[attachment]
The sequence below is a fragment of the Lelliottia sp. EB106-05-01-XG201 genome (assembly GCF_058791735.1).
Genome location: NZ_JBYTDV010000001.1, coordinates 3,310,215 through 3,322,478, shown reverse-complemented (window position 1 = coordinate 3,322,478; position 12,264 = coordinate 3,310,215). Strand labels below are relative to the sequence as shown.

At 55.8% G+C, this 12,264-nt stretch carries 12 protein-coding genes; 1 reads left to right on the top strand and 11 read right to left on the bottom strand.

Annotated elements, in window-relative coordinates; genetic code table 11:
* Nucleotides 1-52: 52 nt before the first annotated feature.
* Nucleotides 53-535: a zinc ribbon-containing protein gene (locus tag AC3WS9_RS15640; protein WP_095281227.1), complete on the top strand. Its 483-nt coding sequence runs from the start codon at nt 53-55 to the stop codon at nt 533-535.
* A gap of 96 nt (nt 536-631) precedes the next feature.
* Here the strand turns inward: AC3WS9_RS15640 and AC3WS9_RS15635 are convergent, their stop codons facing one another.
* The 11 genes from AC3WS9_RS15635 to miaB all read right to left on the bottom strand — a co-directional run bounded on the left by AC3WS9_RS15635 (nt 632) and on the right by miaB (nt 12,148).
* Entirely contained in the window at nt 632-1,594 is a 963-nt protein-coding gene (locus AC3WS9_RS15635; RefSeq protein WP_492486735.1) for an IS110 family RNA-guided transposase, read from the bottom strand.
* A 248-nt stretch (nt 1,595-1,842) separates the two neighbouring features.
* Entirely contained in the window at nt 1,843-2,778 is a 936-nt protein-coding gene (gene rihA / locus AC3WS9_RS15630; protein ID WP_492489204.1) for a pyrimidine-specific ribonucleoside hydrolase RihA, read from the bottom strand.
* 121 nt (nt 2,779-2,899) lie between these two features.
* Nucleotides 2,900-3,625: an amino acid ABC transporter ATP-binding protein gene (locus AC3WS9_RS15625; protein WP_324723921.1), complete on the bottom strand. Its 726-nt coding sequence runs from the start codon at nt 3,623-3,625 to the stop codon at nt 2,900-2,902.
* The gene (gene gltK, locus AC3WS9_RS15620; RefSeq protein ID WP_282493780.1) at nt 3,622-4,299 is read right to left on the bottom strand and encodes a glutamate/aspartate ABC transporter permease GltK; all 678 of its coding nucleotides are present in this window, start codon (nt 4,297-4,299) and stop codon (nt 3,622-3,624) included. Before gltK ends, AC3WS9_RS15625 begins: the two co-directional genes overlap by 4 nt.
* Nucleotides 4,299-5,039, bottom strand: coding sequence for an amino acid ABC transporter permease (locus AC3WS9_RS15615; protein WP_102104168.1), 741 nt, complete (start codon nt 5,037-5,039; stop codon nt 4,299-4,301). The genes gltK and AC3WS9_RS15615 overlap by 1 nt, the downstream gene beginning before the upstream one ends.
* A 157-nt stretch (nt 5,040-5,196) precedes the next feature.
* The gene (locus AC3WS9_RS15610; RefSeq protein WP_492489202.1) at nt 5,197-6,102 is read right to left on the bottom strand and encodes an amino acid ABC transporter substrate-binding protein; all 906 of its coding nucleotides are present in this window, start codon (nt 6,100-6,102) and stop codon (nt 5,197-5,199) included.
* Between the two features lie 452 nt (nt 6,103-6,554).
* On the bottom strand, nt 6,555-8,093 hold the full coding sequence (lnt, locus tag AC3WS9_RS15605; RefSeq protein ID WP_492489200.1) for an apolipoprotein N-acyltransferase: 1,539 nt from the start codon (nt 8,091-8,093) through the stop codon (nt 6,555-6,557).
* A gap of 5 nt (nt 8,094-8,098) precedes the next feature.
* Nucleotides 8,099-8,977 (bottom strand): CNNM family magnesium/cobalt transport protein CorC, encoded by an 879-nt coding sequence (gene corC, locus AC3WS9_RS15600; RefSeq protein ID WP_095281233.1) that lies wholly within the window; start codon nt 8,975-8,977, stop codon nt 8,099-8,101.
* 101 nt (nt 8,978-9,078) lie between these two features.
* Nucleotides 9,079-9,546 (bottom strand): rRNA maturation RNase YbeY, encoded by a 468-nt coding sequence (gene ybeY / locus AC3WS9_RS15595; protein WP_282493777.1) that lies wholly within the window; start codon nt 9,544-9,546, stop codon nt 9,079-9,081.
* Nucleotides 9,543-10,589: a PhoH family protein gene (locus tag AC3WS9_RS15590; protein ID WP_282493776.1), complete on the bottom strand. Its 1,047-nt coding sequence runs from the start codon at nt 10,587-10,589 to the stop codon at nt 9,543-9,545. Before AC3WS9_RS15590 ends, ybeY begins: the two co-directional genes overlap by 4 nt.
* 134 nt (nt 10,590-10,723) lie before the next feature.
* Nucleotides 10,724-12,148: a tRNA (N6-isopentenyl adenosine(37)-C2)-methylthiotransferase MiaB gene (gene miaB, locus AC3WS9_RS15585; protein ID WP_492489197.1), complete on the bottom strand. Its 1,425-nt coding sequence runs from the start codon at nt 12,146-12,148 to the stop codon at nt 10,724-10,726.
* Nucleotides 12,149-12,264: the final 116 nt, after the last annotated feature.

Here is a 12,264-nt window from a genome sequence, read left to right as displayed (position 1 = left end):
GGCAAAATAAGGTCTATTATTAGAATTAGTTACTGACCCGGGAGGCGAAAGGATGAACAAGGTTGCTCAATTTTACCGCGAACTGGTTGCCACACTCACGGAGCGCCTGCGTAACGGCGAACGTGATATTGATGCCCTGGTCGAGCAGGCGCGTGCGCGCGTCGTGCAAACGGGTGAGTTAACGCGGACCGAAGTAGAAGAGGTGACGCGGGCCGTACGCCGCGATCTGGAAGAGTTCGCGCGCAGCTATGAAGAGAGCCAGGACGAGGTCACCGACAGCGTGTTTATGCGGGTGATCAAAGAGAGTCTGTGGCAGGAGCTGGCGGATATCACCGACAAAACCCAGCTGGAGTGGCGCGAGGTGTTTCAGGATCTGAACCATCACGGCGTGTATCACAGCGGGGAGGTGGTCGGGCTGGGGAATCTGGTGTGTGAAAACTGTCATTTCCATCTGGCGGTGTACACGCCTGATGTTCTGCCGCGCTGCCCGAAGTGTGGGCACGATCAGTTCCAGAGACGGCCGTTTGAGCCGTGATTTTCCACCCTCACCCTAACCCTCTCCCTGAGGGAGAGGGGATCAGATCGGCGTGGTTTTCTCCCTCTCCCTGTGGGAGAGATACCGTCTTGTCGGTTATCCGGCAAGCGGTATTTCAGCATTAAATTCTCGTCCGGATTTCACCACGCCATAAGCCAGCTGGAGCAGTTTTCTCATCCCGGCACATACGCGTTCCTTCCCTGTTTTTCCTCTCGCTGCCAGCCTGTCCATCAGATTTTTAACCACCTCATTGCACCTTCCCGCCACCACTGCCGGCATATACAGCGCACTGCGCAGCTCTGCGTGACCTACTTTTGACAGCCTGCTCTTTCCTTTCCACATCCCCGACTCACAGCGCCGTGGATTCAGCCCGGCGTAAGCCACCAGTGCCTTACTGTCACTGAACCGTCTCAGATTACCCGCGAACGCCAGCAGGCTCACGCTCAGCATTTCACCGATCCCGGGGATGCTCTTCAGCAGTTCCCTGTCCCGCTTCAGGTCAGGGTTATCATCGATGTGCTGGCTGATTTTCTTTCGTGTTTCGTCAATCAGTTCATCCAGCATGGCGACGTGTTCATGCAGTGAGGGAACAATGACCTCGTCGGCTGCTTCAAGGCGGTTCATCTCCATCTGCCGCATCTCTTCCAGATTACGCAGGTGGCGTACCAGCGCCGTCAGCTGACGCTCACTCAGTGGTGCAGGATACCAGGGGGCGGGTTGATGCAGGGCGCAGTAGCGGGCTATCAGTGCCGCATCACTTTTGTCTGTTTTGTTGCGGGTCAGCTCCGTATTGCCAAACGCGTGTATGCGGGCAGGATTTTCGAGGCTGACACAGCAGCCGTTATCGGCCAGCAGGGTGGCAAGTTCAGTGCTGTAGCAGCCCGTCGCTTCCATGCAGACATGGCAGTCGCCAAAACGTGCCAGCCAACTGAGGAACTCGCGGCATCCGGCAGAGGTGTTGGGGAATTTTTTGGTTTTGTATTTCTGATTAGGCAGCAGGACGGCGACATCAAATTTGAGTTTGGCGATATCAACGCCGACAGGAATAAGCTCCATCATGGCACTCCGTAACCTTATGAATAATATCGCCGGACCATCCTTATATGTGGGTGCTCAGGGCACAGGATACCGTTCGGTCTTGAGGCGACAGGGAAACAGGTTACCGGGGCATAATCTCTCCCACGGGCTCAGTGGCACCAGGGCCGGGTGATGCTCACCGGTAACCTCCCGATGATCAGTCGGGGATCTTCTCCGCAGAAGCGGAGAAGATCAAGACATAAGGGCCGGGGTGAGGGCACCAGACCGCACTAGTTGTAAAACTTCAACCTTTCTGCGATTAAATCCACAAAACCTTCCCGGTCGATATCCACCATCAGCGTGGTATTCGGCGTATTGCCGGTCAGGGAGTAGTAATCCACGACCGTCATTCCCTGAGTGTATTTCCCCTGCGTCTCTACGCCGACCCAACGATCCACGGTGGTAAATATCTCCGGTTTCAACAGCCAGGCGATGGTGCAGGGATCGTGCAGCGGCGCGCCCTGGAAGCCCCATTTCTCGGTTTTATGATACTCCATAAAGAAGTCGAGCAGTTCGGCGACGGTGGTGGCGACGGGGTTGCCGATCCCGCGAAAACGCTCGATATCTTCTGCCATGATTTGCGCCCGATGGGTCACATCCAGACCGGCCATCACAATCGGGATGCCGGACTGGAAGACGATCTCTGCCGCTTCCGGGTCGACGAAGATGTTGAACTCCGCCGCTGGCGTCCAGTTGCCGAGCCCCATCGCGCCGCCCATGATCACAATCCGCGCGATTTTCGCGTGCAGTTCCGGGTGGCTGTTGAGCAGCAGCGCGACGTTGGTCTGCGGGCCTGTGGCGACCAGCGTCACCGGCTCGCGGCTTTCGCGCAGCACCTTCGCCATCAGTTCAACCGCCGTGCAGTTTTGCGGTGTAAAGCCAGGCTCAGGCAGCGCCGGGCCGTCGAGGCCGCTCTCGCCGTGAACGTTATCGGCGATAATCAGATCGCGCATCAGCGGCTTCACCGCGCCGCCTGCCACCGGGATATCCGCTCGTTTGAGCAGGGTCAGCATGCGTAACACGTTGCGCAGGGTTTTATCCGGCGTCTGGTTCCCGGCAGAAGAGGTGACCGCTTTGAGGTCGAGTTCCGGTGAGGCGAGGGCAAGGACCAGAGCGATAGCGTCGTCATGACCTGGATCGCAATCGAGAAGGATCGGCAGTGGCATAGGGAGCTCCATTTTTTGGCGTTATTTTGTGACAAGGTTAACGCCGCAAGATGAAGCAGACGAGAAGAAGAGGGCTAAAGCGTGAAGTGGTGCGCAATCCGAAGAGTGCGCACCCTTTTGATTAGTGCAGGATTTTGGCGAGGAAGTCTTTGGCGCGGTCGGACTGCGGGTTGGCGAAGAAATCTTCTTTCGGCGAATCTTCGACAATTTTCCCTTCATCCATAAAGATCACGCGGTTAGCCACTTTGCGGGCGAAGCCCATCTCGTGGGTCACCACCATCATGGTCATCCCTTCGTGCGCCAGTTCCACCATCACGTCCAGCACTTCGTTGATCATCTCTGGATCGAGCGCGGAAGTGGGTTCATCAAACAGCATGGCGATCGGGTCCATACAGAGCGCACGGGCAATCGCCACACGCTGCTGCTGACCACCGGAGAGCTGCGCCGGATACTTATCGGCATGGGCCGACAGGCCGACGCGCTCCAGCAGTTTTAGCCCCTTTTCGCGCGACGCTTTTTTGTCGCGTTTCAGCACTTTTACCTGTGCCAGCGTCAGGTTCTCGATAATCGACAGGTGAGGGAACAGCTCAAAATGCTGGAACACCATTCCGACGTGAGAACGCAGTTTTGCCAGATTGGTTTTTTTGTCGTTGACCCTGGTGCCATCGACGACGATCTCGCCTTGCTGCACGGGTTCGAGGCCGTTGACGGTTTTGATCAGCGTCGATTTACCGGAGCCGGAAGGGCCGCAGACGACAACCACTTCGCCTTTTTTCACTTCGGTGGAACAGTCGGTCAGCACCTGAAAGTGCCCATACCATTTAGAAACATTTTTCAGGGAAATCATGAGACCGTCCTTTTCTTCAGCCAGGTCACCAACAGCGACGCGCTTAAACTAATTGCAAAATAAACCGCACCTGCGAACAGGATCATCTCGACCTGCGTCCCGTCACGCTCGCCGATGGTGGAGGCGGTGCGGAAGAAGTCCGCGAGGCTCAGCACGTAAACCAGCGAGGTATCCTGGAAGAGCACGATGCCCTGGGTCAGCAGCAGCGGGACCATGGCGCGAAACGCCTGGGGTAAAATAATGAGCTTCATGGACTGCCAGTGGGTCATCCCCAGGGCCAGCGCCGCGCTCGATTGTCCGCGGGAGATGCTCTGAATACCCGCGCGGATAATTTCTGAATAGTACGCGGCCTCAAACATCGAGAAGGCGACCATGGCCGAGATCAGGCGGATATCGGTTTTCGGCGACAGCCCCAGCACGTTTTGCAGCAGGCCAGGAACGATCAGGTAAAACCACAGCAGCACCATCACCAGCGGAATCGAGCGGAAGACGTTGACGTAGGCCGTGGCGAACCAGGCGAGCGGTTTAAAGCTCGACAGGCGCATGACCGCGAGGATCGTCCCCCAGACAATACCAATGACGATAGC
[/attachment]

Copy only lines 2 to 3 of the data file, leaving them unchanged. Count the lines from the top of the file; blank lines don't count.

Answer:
Genome location: NZ_JBYTDV010000001.1, coordinates 3,310,215 through 3,322,478, shown reverse-complemented (window position 1 = coordinate 3,322,478; position 12,264 = coordinate 3,310,215). Strand labels below are relative to the sequence as shown.

At 55.8% G+C, this 12,264-nt stretch carries 12 protein-coding genes; 1 reads left to right on the top strand and 11 read right to left on the bottom strand.